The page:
Daily Press (Sunday)

The doctor residency shortage continues to cost lives

- Glenn McDermott

Last November, The Virginian-Pilot and Daily Press published my guest column explaining a dangerous situation existing in our healthcare system (“Lack of residencie­s for new doctors is unconscion­able — and fixable,” Nov. 13). It referenced articles in the Atlantic and The New York Times supporting my position.

It was followed by an editorial further explaining a dire need for action and change (“A grim diagnosis: We’re running out of doctors,” Nov. 17). The editorial board indicated that in the next five years, 35% of the doctors intend to retire.

Unfortunat­ely, nothing has been done to correct this situation.Many people have suffered or lost their lives with ridiculous delays for treatment.This is a dangerous health situation, and it needs immediate attention.

Although our politician­s address all sorts of issues, this one should never be on the back burner.

We have a severe specialty shortage, and now also a severe primary care shortage. It is going to get much worse, and people are dying and will die. We all heard the cry for more medical schools, and it was done.

Unfortunat­ely, poor planning was also done. It does no good to graduate tens of thousands of doctors who will never be able to practice medicine. How could this be? Doctors, unlike most other profession­s, cannot be licensed without a residency. Dentists, lawyers, nurse practition­ers and physician assistants have no residency requiremen­t. As a matter of fact, I received my license to practice right after graduation. It seems that doctors like to add on more requiremen­ts to those that follow them.

In addition, I feel the current situation is immoral. A young person is told that if they complete all the necessary requiremen­ts, they will be able to be a doctor. Many accumulate educationa­l loans approachin­g $300,000. They get their degree, pass all the necessary boards and are fully qualified.

Then they find out they have been duped. The number graduating exceeds the number of residency positions. Tens of thousands of fully qualified doctors were not practicing medicine during a pandemic!

Imagine if your gifted child completed all the rigorous requiremen­ts to be a doctor. In addition, they or their parents loaned hundreds of thousands of dollars for schooling to get their medical degree. They passed their boards and are confronted with the fact they may never practice.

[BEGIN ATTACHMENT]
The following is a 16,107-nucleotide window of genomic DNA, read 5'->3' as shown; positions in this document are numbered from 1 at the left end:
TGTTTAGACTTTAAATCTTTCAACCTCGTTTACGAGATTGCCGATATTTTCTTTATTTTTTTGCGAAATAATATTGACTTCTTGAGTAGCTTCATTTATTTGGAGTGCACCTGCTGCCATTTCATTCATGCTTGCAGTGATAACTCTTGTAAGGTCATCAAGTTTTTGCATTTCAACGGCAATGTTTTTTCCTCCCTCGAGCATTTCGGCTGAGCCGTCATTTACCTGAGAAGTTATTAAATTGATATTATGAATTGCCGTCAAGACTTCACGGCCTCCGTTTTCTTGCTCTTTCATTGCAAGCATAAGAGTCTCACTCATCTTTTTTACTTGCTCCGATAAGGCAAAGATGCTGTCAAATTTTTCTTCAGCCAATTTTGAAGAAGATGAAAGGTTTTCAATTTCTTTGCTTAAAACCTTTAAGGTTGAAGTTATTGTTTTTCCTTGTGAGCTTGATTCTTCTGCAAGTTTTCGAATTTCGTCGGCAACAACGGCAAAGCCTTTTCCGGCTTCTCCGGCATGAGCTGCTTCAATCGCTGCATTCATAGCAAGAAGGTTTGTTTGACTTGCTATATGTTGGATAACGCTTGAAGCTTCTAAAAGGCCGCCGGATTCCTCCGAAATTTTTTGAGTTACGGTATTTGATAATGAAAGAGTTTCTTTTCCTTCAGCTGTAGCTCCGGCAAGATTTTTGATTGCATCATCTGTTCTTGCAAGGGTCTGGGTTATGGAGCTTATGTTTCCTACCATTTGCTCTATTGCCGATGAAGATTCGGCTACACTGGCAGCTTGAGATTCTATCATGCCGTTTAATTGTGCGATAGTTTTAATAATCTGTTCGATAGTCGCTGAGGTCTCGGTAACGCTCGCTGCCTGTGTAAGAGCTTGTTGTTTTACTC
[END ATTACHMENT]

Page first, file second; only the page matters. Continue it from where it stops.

This is systemic malpractic­e and incompeten­ce. What is worse is that nothing really is being done to correct the situation. State Sen. Bill DeSteph, R-Virginia

Beach, wrote and introduced a bill to try and alleviate the critical shortage. Instead of the bill passing ,a study was ordered. Studies are fine when they make sense and do not cost lives.

It is taking months to get in to see a specialist and now even a primary care doctor. Patients are waiting months for the treatment of dangerous medical conditions. I have practiced for more than 40 years and never have seen such disgracefu­l medicine.

This is third world medicine with premium prices. Tennessee just passed a law letting doctors practice while waiting for residency. Missouri did the same a few years before.

Virginia doesn’t need to study it, it needs to act. The governor’s office only gave me lip service. This problem requires immediate attention. On a state level, these doctors with their degrees, who have passed the necessary boards for residency, should be allowed to practice with other licensed physicians until they can get a residency.

On a federal level, the government, which seems to throw around money very freely, needs to allot money for at least 15,000 more residency positions. Even if this is done immediatel­y, it will take years to produce more specialist­s.

Yes, you all are in danger and people will die. I had one patient that waited two months for a pacemaker which should’ve been done right away. This is madness. The solution is to pass DeSteph’s legislatio­n right away, and for the federal government to finance more residencie­s.

Glenn McDermott, M.D. is an assistant professor of clinical internal medicine at Eastern Virginia Medical School and medical director at Minor Emergency and Family Care Center in Virginia Beach. He started one of the first urgent care centers more than 40 years ago.

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